Good to know.
You have a few options.
One is to run the coax cable to the top of the mast and install the antenna there. You will want to make sure the mount for the antenna is connected to the mast with a good electrical bond. You need to use an anti-oxidant like NOALOX on any connection to the aluminum mast. If there are any coax connectors as part of the run be sure they are sealed against moisture intrusion and that they are protected from direct exposure to the sun's UV rays.
Is your mast connected in any way to a connection that makes contact with the water? If not then what I would do is connect the center conductor of the coax cable directly to the base of the mast and use the mast as the antenna. You can use a short piece of copper wire to make the connection. Make sure it fits into the center socket of the radios antenna plug and is not making contact with the outer part of the connector. Attach the other end of the wire to the mast using an existing fastener. This is easy to test out without making any permanent connections. With an antenna connected to the radio and placed on the deck tune in a weak FM station. Now connect the center pin of the radio to the mast and see if the signal gets stronger. If it does then I would use this method. The fewer wires you have running to the top of the mast the better. If you go with coax cable, I would probably install one of these through deck waterproof fittings Sometimes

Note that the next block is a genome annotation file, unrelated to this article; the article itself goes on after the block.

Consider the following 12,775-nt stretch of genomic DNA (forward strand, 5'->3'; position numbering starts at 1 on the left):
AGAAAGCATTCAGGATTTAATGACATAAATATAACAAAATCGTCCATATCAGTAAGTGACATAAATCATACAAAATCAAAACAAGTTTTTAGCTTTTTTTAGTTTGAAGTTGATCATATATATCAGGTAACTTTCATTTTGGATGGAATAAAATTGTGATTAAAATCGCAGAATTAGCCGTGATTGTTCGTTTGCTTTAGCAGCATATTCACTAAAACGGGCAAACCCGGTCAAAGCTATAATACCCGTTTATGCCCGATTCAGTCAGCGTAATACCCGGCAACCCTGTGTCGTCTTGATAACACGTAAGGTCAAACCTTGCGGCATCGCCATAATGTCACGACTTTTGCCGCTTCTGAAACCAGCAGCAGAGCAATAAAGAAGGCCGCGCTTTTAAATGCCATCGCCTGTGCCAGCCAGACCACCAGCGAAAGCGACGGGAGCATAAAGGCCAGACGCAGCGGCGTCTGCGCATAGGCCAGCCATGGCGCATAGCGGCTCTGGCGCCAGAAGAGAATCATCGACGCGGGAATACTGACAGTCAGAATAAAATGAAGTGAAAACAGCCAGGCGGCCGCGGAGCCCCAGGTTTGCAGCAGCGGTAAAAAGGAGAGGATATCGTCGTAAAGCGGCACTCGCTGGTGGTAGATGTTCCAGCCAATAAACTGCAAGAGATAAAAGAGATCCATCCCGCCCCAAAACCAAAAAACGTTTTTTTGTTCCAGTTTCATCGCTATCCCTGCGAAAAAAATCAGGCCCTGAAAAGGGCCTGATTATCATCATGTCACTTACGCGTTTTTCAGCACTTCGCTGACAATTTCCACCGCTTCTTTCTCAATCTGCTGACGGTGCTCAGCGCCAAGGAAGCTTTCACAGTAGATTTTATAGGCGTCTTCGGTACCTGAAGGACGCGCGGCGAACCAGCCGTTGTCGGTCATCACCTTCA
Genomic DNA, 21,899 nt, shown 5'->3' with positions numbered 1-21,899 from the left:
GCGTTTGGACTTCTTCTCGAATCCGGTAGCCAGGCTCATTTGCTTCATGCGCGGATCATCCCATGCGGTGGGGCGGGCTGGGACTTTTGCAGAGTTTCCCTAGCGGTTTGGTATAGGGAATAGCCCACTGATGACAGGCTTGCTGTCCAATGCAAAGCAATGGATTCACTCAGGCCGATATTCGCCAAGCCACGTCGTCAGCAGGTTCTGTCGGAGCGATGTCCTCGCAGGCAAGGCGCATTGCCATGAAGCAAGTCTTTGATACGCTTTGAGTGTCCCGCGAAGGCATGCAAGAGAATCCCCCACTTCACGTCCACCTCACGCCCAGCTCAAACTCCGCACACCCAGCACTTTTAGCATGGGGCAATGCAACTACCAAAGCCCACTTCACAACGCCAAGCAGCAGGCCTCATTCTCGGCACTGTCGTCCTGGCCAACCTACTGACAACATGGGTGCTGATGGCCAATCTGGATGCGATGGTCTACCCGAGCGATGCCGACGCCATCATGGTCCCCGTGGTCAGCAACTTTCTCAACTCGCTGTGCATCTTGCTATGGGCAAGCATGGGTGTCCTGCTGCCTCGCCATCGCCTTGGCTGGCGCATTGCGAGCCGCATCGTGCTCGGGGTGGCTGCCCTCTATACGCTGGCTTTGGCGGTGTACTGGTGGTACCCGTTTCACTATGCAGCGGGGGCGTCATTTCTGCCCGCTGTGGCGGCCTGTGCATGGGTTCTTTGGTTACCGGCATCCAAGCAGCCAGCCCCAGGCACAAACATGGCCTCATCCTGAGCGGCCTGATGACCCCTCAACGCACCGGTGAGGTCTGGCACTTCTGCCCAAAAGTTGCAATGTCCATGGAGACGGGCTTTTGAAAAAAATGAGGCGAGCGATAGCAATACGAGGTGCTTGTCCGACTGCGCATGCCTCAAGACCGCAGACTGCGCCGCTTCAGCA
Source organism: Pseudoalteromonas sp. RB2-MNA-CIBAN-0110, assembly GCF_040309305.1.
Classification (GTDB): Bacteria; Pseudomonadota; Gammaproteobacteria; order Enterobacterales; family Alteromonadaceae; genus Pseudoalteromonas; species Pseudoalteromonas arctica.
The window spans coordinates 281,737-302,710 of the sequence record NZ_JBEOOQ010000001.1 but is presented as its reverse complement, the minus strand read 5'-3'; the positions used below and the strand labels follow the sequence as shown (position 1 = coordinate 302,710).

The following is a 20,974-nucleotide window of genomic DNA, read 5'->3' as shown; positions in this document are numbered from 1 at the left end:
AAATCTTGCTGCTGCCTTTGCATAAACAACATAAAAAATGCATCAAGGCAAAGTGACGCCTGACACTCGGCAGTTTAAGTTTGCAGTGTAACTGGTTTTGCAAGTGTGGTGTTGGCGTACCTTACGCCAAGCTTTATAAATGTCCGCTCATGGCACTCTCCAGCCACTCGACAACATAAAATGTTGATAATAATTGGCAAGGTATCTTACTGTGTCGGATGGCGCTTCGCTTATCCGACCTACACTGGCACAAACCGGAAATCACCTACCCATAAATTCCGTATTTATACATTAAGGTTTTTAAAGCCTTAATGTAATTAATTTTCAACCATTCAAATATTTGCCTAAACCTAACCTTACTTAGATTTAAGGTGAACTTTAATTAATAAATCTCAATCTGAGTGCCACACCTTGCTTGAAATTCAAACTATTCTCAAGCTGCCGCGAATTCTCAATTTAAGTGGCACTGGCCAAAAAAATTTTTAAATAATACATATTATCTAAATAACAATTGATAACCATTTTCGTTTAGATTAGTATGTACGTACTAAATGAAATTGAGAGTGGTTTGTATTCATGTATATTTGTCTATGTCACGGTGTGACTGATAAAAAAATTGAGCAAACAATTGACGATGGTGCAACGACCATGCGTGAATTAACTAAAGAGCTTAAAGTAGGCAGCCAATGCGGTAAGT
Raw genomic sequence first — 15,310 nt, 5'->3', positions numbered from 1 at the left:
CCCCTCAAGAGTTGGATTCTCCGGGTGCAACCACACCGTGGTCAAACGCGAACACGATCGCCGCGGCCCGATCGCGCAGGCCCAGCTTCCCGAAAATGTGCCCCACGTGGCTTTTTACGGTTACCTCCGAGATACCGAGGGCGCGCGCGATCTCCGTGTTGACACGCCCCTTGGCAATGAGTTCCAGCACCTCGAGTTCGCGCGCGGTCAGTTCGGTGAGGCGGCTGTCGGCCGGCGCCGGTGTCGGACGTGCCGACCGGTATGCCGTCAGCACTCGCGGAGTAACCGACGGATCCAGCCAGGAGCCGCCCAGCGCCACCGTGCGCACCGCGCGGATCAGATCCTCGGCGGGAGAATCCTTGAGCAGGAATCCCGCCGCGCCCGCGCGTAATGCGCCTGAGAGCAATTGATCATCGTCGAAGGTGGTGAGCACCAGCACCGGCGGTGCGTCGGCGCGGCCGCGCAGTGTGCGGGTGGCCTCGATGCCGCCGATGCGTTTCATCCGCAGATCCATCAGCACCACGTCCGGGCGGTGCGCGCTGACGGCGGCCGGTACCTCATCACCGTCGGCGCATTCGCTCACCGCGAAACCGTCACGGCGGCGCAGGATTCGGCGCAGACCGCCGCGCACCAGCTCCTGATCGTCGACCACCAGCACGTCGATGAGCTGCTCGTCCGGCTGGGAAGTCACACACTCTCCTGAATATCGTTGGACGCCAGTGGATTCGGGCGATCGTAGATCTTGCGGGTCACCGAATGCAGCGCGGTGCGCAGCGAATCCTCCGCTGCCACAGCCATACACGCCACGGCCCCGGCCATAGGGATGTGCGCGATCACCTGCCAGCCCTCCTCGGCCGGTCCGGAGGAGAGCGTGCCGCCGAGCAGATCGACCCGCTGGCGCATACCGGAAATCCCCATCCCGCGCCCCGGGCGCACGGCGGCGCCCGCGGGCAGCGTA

called marine glands. They are available as straight or 90 degree and allow cables to pass through decks and bulkheads with the connector attached.
They are available from many manufacturers but the advantage is that these is no break in the coax cable to allow water intrusion.
In my current job 90% of all unscheduled maintenance on cabling is due to water intrusion into connectors. Seems that no matter how good of a job I do sealing connectors the sun eventually degrades the sealant and lets water in.